though, if you've read the NTL testimonial maybe you can
imagine the value this can bring to any database.

Quote:>-----Original Message-----
>Mark,

>SQLCompare might not promise as much as DBGhost, but at

least it installs on
Quote:>my machine, and DBGhost doesn't (I'm running Windows

2000 SP2 and SQL Server
Quote:>2000 SP3a)

>From the messages you have posted on this newsgroup, I
assume you work at
>DBGhost. So if you can arrange that:
>1) You start using a decent installer that uses Windows
installer if
>available. You can either buy Wise (www.wise.com) or
InstallShield
>(www.installshield.com). What you now use look to me

like the wizard that
Quote:>comes with Visual Studio 6, and that's just not good

enough for commercial
Quote:>software.
>2) Make sure that your installation doesn't restart my

computer. It is that
Quote:>I was really interested to see what it looks like, but
normally the "You
>will need to restart Windows..." message means the end
of the installation
>process and my interest in the product in question.
>3) DBGhost doesn't try to overwrite system files. I

think that DBGhost is
Quote:>trying to install an old version of MDAC, but doesn't

check correctly if the
Quote:>version that is on the machine might be newer than the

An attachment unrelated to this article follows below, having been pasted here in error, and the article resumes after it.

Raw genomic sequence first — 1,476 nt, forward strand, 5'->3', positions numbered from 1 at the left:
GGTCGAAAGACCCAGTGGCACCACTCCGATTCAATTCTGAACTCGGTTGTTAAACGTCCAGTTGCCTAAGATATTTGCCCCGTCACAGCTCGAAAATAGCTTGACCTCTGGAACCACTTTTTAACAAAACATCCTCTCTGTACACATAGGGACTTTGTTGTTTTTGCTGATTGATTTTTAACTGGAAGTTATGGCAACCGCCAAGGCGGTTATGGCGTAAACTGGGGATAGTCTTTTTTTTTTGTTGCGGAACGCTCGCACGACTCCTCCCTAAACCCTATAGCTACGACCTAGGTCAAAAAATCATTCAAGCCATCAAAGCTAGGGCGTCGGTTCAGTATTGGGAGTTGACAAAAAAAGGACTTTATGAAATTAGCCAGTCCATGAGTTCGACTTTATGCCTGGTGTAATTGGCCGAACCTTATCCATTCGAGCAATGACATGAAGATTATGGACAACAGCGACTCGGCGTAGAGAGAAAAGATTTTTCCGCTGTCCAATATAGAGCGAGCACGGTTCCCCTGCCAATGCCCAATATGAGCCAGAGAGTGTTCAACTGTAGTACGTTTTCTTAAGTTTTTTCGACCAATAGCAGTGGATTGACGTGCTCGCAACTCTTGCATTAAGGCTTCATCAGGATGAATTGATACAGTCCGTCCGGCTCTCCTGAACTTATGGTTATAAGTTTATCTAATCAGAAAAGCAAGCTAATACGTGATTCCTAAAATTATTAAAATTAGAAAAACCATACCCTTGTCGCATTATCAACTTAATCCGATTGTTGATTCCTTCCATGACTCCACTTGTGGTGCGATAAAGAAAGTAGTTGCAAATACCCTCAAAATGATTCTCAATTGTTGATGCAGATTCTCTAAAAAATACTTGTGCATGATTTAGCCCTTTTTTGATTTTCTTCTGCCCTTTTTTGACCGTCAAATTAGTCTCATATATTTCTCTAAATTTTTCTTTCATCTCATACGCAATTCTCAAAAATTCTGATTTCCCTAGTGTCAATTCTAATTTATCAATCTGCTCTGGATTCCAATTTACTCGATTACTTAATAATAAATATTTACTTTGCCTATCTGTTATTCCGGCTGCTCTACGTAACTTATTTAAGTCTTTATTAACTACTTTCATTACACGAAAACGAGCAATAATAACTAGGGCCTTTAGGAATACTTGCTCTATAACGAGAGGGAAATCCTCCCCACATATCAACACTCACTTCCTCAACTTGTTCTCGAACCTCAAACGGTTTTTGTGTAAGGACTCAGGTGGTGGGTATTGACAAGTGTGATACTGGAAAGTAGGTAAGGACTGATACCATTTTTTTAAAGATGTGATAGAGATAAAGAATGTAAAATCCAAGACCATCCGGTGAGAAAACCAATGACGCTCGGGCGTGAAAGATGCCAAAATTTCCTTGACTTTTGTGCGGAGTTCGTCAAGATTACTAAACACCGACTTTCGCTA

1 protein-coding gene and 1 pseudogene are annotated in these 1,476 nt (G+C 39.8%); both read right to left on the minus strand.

one it tries install
Quote:>itself. MDAC is a notoriously difficult beast regarding
versioning, as it
>was almost impossible to determine which version you are
on or to uninstall.
>Things have improved somewhat with version 2.7, but not
very greatly. The
>best plan might be to use the version that comes with

SQL Server 2000 SP3a
Quote:>(2.7.1) and check before installation that the local

machine is indeed on
>that version.

>If you think that I am moaning, please remember that
_you_ are trying to
>sell software and I am a potential customer who can't
even install the
>evaluation version of your product :-)

>--
>Jacco Schalkwijk MCDBA, MCSD, MCSE
>Database Administrator
>Eurostop Ltd.



>> check out www.dbghost.com - it's like red-gates sql
>> compare only better as it can be used to monitor your
>> source effectively with code verification, daily
builds,
>> test deploys etc. It doesn't just compare, it makes
sure
>> your database code is correct and used with a source-
safe
>> becomes the ultimate in database change management.

>> Mark Baekdal
>> >-----Original Message-----
>> >You can't create triggers on system tables in SQL
Server
>> 2000, although this
>> >functionality will be available in the next version of
>> SQL server.

>> >What you need is a proper development process where
>> developers check their
>> >changes into a source control system, and the
database is
>> build on a regular
>> >basis from the source. If you can't achieve that